Pubdate: Sun, 14 Aug 2016
Source: Province, The (CN BC)
Page: 9
Copyright: 2016 Postmedia Network Inc.
Author: Mike Smyth


Liberals Falling Short on Promises on Critical Issue of 
Addiction-Treatment Beds

Last month, Premier Christy Clark stood at a news conference at 
Vancouver's St. Paul's Hospital to announce a task force on an 
opioid-overdose crisis that's killing hundreds of British Columbians.

"This is an urgent health emergency and we need to deal with it right 
away," Clark told reporters.

Standing next to Clark was a heatbroken B.C. mom, Leslie McBain, 
whose only son died from an opioid overdose two years ago.

But while McBain appreciated Clark's words - and the warm embrace she 
received from the premier in front of the TV cameras - McBain sees a 
glaring lack of action behind the talk.

"At least she noticed the problem - but that's about the best I can 
say about it," McBain said in an interview. "It's not nearly enough."

McBain, who operates a small contracting business with her husband on 
Pender Island, got a phone call in 2014 that no parent should ever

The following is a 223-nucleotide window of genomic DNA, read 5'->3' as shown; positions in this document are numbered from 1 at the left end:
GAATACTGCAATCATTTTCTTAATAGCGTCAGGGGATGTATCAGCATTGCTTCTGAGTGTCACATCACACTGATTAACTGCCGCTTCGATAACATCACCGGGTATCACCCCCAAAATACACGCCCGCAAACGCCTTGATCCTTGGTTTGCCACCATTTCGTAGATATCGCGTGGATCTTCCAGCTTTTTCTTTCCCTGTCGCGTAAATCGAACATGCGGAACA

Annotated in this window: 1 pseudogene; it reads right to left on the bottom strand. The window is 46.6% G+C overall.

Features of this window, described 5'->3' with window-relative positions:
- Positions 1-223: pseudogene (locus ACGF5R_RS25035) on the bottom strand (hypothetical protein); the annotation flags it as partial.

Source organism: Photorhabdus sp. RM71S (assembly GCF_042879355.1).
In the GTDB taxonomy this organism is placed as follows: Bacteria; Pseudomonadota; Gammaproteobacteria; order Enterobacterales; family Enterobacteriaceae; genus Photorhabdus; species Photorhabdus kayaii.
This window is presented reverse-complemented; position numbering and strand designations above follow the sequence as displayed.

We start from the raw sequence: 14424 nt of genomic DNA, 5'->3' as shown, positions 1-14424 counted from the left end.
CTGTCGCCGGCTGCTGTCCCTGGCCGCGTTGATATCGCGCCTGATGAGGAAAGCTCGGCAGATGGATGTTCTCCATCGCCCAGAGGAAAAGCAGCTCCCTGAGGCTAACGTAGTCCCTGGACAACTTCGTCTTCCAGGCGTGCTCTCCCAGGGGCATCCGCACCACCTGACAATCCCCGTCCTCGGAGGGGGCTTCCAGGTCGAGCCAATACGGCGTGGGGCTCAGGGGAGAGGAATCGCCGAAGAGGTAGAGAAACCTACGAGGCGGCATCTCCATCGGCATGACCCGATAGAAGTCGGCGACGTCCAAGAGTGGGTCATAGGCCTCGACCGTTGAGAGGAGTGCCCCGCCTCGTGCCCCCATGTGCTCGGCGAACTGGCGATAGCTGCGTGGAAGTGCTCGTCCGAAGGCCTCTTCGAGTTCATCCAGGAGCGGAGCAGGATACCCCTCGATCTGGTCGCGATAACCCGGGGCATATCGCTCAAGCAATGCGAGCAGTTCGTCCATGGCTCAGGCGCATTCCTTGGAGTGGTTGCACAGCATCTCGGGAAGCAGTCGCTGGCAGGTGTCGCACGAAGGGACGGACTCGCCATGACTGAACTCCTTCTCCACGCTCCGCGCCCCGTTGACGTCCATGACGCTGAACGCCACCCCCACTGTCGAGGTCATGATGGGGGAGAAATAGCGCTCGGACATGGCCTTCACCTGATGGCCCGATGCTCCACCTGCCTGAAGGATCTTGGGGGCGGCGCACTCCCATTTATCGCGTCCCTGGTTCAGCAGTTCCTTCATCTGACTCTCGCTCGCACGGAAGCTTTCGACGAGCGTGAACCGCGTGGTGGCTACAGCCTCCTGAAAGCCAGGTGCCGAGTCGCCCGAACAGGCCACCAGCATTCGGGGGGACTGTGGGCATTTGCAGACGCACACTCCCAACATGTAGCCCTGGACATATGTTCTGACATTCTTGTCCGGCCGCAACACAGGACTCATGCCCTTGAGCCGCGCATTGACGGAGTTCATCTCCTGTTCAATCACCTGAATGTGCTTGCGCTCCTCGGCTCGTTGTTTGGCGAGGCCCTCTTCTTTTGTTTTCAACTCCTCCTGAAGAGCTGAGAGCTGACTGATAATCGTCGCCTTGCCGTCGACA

have to receive.

Her 25 year-old son, Jordan Miller, had died from an overdose of 
oxycodone and anxiety medications. Miller got hooked on oxycodone two 
years earlier after a doctor prescribed the powerful opioid 
painkiller to treat a back injury.

Overdose deaths are becoming grimly familiar in B.C., where an 
epidemic has been fuelled by the spread of fentanyl and other 
dangerous opioid street drugs.

There were 371 overdose deaths in the first six months of this year - 
a shocking 74-per-cent increase over the same period in 2015.

"It's psychologically and emotionally devastating to lose a child," 
said McBain, who has formed a support network of parents of overdose 
victims called Moms Stop The Harm.

"Living with a broken heart becomes your new normal. But I'm moving 
on. And I'm learning to make some noise."

Much of that noise is directed at the Clark government, especially 
over a shortage of addiction services.

McBain said her son wanted to break free of his addiction, but he was